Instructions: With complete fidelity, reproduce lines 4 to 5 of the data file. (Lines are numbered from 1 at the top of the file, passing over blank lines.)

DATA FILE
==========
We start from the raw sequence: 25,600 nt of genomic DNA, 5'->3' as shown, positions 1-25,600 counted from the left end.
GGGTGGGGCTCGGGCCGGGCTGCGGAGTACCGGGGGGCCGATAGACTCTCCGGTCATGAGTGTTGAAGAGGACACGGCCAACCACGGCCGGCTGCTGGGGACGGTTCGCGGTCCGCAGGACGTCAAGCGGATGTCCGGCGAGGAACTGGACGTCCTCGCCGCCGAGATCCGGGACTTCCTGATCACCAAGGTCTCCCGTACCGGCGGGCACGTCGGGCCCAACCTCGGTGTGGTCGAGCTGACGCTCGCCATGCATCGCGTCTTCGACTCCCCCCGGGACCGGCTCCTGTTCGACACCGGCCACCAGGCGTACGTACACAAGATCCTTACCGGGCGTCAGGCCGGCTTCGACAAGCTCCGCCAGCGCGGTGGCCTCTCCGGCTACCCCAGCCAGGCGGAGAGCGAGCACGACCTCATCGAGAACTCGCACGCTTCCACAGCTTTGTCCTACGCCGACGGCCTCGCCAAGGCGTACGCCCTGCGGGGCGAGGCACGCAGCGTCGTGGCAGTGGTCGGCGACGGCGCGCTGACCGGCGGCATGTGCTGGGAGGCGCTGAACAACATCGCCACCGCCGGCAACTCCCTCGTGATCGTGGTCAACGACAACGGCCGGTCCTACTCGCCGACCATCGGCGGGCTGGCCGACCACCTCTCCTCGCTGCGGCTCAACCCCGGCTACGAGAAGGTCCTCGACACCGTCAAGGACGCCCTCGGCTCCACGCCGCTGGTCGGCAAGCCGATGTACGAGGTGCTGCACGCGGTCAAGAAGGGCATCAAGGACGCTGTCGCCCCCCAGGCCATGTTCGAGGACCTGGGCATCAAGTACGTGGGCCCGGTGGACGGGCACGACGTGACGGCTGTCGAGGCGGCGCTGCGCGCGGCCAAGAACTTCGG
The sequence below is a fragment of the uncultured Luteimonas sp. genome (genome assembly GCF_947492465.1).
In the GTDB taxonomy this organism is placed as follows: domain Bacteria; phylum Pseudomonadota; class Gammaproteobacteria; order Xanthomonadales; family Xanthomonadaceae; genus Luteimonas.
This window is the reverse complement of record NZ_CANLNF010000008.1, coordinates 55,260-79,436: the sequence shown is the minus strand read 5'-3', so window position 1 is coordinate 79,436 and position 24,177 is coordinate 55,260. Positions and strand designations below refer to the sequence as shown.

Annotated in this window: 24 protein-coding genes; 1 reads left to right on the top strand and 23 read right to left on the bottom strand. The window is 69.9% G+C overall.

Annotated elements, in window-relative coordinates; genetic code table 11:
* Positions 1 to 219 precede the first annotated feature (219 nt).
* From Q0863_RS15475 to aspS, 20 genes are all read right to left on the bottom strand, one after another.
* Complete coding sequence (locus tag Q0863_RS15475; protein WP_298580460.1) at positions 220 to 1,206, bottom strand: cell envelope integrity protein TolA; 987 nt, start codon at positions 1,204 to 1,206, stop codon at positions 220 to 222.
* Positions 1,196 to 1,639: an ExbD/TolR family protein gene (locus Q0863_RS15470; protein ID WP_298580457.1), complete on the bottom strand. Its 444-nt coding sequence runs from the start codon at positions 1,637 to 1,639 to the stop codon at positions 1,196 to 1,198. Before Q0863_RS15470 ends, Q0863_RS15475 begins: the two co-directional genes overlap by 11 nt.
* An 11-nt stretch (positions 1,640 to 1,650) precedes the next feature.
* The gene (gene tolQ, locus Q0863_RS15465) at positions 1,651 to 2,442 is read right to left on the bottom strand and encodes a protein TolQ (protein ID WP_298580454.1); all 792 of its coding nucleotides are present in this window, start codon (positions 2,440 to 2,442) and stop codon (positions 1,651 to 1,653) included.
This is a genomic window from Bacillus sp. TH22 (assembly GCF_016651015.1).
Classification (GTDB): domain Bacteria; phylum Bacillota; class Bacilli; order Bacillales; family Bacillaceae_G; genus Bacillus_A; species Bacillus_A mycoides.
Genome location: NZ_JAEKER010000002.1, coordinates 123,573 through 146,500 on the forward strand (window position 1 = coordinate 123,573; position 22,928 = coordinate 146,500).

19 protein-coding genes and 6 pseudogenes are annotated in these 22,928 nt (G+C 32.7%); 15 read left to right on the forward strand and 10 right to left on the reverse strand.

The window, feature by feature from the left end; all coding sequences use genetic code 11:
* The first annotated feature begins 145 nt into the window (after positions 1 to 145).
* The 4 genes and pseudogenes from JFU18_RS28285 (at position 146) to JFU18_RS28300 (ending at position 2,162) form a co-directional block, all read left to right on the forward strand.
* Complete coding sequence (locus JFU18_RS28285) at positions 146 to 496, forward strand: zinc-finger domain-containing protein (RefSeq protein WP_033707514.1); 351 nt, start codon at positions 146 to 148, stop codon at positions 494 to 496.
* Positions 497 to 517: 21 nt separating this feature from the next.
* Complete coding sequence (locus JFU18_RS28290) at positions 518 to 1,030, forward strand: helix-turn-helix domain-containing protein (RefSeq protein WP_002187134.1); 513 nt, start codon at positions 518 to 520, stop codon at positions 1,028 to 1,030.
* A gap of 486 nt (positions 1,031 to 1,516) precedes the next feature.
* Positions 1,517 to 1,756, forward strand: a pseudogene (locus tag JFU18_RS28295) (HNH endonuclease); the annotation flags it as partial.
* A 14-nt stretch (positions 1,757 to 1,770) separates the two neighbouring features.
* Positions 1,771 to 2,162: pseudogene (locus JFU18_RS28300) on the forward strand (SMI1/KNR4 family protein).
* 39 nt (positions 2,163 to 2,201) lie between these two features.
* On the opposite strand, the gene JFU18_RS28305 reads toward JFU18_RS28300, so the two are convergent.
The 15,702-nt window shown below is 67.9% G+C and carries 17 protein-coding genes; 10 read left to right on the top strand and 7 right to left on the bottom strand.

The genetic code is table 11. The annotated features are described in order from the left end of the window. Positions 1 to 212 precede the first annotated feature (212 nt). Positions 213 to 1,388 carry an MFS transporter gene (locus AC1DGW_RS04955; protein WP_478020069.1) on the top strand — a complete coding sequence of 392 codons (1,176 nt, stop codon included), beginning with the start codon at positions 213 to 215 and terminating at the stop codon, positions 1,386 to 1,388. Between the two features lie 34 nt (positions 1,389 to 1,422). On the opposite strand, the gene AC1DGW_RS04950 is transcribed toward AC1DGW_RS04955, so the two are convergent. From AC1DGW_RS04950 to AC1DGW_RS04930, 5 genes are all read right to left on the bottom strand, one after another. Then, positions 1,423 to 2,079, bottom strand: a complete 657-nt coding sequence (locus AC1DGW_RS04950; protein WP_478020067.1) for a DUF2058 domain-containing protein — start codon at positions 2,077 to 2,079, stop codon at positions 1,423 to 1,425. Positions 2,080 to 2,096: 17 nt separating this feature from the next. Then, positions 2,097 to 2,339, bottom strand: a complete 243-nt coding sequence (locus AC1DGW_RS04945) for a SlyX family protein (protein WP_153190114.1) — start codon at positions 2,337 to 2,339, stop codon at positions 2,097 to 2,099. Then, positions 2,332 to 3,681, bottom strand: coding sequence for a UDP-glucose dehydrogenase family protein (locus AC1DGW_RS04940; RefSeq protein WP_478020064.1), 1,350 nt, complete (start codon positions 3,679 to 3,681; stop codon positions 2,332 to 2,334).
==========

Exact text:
In the GTDB taxonomy this organism is placed as follows: domain Bacteria; phylum Pseudomonadota; class Gammaproteobacteria; order Xanthomonadales; family Xanthomonadaceae; genus Luteimonas.
This window is the reverse complement of record NZ_CANLNF010000008.1, coordinates 55,260-79,436: the sequence shown is the minus strand read 5'-3', so window position 1 is coordinate 79,436 and position 24,177 is coordinate 55,260. Positions and strand designations below refer to the sequence as shown.